Cooperating for better care.

Christine Sinsky

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Time to push the ‘Quadruple Aim’


This column by Yul Ejnes, M.D., an internist and a past chairman of the board of regents of the American College of Physicians, says medicine needs a “Quadruple Aim” instead of the “Triple Aim”.

The “Triple Aim” is a concept developed in 2007 by Donald Berwick, M.D., and the Institute for Healthcare Improvement (IHI). Its three dimensions are “Improving the patient experience of care (including quality and satisfaction); improving the health of populations; and reducing the per capita cost of health care.”

Then in 2014, to Doctors and Christine Sinsky published a paper in the Annals of Family Medicine titled “From Triple to Quadruple Aim: Care of the Patient Requires Care of the Provider.”

Dr. Ejnes notes that “{T}hey very effectively made the case that our ability to achieve the triple aim is jeopardized by the burnout of physicians and other healthcare providers. They proposed adding a fourth dimension to the three in the triple aim: ‘the goal of improving the work life of healthcare providers, including clinicians and staff.”‘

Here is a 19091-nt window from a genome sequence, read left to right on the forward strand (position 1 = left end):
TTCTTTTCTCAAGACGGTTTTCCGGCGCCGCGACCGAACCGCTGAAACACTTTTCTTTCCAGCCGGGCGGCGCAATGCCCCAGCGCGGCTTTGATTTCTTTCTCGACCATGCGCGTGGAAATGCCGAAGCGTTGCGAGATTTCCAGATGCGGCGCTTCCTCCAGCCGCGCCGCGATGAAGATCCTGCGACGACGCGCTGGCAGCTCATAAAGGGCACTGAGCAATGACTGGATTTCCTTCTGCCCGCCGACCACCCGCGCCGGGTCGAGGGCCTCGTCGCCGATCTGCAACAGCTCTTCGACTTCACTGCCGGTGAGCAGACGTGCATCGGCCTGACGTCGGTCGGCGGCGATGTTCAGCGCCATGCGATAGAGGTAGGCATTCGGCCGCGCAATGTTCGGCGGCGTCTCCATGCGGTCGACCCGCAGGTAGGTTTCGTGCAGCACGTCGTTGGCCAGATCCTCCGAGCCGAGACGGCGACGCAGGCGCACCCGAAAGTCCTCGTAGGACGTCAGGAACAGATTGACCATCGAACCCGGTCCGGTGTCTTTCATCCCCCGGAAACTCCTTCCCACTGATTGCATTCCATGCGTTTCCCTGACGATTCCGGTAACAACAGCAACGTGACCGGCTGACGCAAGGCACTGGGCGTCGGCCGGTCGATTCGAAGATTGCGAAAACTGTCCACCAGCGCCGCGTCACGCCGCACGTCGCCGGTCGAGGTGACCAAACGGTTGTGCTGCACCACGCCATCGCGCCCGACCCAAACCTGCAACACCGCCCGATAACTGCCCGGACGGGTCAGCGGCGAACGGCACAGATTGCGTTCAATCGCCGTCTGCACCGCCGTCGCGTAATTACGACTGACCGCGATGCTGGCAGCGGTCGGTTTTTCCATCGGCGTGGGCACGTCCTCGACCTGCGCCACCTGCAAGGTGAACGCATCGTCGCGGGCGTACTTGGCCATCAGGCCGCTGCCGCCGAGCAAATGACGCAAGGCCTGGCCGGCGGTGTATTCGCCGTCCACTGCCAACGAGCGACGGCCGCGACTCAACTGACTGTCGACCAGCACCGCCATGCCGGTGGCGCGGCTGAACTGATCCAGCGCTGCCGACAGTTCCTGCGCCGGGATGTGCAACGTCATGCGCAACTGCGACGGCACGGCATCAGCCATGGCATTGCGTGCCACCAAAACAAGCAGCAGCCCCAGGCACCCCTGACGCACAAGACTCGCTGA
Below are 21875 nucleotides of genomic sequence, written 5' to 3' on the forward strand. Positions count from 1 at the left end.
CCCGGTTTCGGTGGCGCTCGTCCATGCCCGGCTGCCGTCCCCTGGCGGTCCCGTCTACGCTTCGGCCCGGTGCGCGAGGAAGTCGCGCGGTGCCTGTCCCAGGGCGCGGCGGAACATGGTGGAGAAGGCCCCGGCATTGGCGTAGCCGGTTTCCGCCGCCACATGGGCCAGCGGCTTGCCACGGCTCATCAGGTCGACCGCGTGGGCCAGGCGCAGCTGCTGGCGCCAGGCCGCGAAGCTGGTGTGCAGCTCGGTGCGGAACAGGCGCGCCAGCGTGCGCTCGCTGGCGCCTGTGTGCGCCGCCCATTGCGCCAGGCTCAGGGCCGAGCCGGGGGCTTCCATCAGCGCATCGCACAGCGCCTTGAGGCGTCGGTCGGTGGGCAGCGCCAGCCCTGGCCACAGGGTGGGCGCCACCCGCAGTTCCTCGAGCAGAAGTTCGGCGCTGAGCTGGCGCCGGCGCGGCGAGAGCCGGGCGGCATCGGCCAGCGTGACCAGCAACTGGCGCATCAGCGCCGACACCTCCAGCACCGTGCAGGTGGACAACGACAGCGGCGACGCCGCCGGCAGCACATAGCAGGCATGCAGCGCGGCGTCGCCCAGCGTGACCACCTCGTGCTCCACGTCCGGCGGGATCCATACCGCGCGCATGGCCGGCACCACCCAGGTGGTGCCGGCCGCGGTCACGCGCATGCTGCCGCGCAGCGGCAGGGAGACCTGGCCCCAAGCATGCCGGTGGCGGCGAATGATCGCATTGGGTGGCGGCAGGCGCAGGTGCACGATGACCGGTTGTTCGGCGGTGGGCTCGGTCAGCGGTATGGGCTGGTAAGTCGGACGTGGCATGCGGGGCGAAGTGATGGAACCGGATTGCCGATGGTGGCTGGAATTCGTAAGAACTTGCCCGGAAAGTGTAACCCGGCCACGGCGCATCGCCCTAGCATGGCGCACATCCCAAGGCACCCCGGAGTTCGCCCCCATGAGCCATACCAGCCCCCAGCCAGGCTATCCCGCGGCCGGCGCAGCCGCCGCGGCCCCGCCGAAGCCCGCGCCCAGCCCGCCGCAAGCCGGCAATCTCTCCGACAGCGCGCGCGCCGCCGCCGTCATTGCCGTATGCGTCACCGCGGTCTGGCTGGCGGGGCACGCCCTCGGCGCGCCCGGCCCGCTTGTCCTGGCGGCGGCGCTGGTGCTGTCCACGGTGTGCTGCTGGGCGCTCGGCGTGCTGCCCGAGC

“{E}fforts to achieve the triple aim have in many cases made things worse for providers. The added workload related to performance measurement, EHR use, greater documentation requirements, and increased access (expanded hours, e-mail, etc.) have had detrimental effects on the satisfaction and morale of members of the healthcare team.”

“It’s not about just physicians, either. All members of the healthcare team are at risk. The ‘Quadruple Aim’ bolsters the well-being of nurses, medical assistants, receptionists, and anyone else involved in providing care to patients.”

So here is Dr. Ejnes’s campaign platform:
“Healthcare leaders should discuss the quadruple aim when they would normally mention the triple aim, and explain to their audiences why that change is so important. (Also, when you hear a speaker refer to the triple aim, ask him/her about the quadruple aim in the Q&A.)
Changes designed to improve how we deliver care should also improve the work life of healthcare providers (and certainly not worsen it).”



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